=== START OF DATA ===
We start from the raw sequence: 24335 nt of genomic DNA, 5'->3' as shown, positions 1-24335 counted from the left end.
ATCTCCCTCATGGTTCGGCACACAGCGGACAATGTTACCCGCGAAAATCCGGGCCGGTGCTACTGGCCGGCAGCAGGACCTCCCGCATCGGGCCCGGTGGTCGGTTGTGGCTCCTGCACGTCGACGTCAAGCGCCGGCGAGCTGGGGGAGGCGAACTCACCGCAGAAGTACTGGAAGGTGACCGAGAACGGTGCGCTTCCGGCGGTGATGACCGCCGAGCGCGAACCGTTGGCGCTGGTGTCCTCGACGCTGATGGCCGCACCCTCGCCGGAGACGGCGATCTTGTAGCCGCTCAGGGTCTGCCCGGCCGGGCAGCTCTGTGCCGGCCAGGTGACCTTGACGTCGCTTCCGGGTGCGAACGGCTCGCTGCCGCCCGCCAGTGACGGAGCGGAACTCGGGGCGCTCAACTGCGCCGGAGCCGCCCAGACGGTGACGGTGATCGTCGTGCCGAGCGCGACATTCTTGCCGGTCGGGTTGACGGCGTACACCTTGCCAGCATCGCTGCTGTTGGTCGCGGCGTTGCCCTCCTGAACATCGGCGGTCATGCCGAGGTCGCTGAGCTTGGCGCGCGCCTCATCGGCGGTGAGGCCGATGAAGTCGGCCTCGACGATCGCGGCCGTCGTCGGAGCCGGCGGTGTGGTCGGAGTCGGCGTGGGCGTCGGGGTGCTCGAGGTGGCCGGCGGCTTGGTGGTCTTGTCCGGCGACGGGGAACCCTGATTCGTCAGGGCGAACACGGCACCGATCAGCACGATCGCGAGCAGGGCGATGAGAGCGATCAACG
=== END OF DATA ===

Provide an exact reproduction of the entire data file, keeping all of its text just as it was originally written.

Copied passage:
We start from the raw sequence: 24335 nt of genomic DNA, 5'->3' as shown, positions 1-24335 counted from the left end.
ATCTCCCTCATGGTTCGGCACACAGCGGACAATGTTACCCGCGAAAATCCGGGCCGGTGCTACTGGCCGGCAGCAGGACCTCCCGCATCGGGCCCGGTGGTCGGTTGTGGCTCCTGCACGTCGACGTCAAGCGCCGGCGAGCTGGGGGAGGCGAACTCACCGCAGAAGTACTGGAAGGTGACCGAGAACGGTGCGCTTCCGGCGGTGATGACCGCCGAGCGCGAACCGTTGGCGCTGGTGTCCTCGACGCTGATGGCCGCACCCTCGCCGGAGACGGCGATCTTGTAGCCGCTCAGGGTCTGCCCGGCCGGGCAGCTCTGTGCCGGCCAGGTGACCTTGACGTCGCTTCCGGGTGCGAACGGCTCGCTGCCGCCCGCCAGTGACGGAGCGGAACTCGGGGCGCTCAACTGCGCCGGAGCCGCCCAGACGGTGACGGTGATCGTCGTGCCGAGCGCGACATTCTTGCCGGTCGGGTTGACGGCGTACACCTTGCCAGCATCGCTGCTGTTGGTCGCGGCGTTGCCCTCCTGAACATCGGCGGTCATGCCGAGGTCGCTGAGCTTGGCGCGCGCCTCATCGGCGGTGAGGCCGATGAAGTCGGCCTCGACGATCGCGGCCGTCGTCGGAGCCGGCGGTGTGGTCGGAGTCGGCGTGGGCGTCGGGGTGCTCGAGGTGGCCGGCGGCTTGGTGGTCTTGTCCGGCGACGGGGAACCCTGATTCGTCAGGGCGAACACGGCACCGATCAGCACGATCGCGAGCAGGGCGATGAGAGCGATCAACG